The already ultra-hip illustrations (hello, mid-century modern fashion and architecture!) get even sexier when Rosie’s aunt presents her with a journal, containing pages of red graph paper covered with graphite sketches of historic aeronautic achievements by women. Rosie can and should continue to dream big. After all, “the only true failure can come if you quit.”
Speaking of never giving up no matter how crazy you seem to everyone around you, Candace Fleming’s Papa’s Mechanical Fish (Ages 4-8) is an enchanting fictionalized account of an eccentric, real life inventor from the 1950s: a man named Lodner Phillips, who was obsessed with building a submarine in which his family could traverse the bottom of Lake Michigan.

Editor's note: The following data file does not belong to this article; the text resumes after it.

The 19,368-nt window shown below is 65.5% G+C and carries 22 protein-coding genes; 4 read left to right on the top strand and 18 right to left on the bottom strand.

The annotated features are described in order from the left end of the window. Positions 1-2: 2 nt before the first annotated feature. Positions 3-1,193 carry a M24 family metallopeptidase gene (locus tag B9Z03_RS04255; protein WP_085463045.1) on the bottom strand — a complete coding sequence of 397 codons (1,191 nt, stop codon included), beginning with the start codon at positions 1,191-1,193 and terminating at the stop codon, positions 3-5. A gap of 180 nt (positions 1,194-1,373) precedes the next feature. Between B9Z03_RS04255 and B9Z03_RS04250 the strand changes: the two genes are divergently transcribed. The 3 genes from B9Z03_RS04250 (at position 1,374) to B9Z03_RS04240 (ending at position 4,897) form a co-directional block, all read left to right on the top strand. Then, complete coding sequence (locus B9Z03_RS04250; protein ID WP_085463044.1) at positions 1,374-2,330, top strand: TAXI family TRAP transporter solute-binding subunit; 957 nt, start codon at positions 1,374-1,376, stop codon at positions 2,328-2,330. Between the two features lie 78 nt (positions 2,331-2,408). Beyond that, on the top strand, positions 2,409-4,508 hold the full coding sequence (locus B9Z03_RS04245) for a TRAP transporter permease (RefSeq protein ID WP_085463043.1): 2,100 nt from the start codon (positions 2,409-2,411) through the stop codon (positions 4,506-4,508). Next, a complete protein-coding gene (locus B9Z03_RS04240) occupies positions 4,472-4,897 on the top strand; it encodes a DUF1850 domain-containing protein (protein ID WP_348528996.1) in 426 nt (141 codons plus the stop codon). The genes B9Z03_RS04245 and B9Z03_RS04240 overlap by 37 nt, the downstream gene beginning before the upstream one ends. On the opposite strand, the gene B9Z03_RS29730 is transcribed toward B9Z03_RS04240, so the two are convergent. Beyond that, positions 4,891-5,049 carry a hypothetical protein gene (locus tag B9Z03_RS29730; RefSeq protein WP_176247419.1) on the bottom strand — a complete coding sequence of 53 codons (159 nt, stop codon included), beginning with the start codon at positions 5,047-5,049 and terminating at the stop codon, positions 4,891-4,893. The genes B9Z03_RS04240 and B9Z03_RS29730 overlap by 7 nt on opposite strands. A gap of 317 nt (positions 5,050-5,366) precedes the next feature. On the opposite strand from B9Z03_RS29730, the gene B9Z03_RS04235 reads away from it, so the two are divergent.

Behind every great mind is a muse—and, in Phillips’ case, Fleming imagines this person to be his daughter. With the sinking of each prototype, young Virena casually but coyly drops hints, like “Papa, how do fish move through the water?” (the next model features a motorized fin and tail), and “Papa, how do fish stay dry?” (voilà, waterproof copper!). The exuberant but gentle dialogue between family members is a joy to read aloud, but the real draw here are the illustrations by Boris Kulikov, a prolific Russian=trained artist who excels at expressive faces and dramatic contortions of scale, both perfectly suited to this story about a larger-than-life figure embarking on a larger-than-life “mechanical fish.” “It almost worked,” Papa is fond of repeating throughout the book, and given the intensity in his wide eyes, the joyful anticipation that spreads across his face with each unveiling, his frenzied returns to the studio, and his family’s celebratory dances on the docks, we too can’t help but cheer for him. My son’s favorite page comes toward the end, when the four children, their mother, and their bulldog Rex are standing on various contraptions, trying to see through the newspapered windows of Papa’s garage studio (actually, the dog is cleverly trying to dig underneath the garage).